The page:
In a business meeting that was filled with accolades for Councilmember Kristiana Johnson, who died Monday at age 70, the Edmonds City Council Tuesday night unanimously confirmed Edmonds Mayor Mike Nelson’s appointment of Todd Tatum as the city’s new economic development and community services director.
The council also approved by a 4-2 vote (Councilmembers Diane Buckshnis and Laura Johnson opposed) a resolution supporting its prior decision to approve an interim extension of designated street fronts in certain areas of downtown Edmonds’ BD2 zone.
The council was required to hold a public hearing to determine whether the interim ordinance should be continued or repealed. The topic of extending designated street fronts is now before the Edmonds Planning Board, which will make its own recommendations to the council after studying the idea.
Todd Tatum comes to the City of Edmonds from Washington State Parks, where he served as business development manager and currently is the division manager for parks development. A U.S. Army veteran, he holds a master’s degree in business and a bachelor’s degree in finance. According to Human Resources Director Jessica Neill Hoyson, Tatum “has also worked closely with state legislators and municipal leaders on issues related to tourism and economic development.”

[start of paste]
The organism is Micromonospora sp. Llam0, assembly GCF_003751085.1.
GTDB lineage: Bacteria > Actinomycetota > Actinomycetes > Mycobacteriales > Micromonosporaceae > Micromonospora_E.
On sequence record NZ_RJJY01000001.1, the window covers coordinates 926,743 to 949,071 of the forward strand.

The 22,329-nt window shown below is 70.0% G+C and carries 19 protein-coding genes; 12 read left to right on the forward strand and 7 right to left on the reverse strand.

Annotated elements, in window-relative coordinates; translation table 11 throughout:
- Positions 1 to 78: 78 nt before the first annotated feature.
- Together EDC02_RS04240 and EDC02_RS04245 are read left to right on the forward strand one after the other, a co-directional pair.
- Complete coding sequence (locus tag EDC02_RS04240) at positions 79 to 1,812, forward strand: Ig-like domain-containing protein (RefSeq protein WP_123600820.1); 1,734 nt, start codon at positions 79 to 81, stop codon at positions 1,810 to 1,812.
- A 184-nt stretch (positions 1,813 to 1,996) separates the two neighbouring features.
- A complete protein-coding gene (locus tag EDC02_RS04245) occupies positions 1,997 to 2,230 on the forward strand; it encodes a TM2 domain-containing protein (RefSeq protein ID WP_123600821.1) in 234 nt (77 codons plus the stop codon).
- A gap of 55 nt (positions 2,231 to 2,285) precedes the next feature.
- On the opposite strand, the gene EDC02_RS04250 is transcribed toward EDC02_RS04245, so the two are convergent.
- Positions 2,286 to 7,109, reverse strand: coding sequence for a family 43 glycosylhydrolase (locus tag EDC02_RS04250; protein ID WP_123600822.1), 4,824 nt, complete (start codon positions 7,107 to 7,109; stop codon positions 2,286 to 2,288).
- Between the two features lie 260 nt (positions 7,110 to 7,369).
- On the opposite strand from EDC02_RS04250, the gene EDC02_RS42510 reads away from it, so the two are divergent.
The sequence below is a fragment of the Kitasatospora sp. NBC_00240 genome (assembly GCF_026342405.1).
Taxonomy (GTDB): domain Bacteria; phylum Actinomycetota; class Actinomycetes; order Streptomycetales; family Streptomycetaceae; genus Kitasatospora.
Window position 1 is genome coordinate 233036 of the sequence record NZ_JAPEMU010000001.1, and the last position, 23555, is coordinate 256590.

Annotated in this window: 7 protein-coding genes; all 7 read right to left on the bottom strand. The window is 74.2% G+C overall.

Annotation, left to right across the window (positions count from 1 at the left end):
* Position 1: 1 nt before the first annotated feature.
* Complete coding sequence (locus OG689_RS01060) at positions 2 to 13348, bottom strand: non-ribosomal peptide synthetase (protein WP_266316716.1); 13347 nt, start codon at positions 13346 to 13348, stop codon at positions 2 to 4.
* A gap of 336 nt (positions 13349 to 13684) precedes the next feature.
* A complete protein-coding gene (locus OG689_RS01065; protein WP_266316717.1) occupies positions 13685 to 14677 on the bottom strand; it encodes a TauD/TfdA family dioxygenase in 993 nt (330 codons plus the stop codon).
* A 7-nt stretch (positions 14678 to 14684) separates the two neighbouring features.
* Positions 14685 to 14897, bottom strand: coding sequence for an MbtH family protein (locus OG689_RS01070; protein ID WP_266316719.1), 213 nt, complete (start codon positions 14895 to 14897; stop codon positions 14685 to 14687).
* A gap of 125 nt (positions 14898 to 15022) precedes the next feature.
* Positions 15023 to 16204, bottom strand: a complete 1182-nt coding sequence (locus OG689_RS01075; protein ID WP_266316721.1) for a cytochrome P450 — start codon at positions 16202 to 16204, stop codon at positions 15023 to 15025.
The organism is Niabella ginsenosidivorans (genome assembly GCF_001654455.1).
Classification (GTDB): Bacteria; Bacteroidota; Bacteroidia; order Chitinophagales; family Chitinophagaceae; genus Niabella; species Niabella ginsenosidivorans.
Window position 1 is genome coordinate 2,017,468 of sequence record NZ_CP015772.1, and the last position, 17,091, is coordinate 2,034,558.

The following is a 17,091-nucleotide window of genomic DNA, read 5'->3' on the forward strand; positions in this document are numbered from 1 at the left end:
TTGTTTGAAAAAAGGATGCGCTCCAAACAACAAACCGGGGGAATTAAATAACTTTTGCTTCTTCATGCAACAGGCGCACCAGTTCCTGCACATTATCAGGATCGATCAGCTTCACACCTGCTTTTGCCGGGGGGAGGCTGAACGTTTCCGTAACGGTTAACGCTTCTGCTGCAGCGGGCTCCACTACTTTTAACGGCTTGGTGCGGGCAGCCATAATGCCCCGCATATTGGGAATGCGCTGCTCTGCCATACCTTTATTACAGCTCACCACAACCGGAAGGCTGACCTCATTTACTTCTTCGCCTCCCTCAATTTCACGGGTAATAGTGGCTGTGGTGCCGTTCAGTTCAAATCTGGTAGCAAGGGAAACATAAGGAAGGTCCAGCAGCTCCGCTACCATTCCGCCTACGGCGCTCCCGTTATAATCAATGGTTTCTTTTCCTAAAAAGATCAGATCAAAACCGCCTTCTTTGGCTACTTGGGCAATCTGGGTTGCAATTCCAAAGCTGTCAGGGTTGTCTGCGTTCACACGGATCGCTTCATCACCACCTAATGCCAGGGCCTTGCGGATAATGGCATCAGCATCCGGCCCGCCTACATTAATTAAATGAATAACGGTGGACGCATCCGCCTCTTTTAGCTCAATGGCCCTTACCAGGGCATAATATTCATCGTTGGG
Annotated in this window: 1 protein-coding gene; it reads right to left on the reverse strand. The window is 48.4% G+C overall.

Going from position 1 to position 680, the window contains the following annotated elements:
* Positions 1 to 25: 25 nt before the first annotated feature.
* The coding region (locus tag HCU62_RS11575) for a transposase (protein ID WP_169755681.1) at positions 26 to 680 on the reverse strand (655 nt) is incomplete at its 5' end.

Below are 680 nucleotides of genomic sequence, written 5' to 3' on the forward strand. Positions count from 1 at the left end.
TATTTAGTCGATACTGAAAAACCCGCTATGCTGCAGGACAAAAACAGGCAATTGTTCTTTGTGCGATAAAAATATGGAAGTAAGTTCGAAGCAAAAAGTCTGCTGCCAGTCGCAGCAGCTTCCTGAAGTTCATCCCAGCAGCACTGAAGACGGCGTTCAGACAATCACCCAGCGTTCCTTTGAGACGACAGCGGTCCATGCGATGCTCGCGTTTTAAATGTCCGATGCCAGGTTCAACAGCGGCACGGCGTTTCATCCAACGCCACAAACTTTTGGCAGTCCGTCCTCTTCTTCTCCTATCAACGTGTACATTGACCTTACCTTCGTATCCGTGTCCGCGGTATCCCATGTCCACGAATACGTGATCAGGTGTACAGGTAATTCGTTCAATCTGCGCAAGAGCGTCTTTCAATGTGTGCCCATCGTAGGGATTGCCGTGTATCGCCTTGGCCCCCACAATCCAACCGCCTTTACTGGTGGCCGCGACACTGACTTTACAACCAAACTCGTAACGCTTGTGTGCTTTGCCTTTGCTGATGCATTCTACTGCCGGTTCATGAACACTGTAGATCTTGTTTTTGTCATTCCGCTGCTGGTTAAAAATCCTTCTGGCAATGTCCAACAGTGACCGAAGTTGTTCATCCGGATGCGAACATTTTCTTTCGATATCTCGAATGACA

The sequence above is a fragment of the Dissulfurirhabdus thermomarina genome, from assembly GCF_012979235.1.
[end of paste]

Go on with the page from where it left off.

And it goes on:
Tatum fills the position left vacant with the retirement of Patrick Doherty in December 2021.
The most meaty agenda item of the evening was the release of findings from a study completed by consultant Makers regarding Edmonds waterfront issues. In introducing the report to the council, Edmonds Development Director Susan McLaughlin noted the importance of the waterfront to Edmonds’ identity and stressed the need to develop “a waterfront vision” for the city.
The driving force behind the review was the Edmonds Crossing Project, which proposed to relocate the Edmonds ferry terminal to the south end of the waterfront. But Edmonds Crossing is not included in the Washington State Ferries 2040 Long Range Plan, which for decades was part of Edmonds’ long-range planning effort.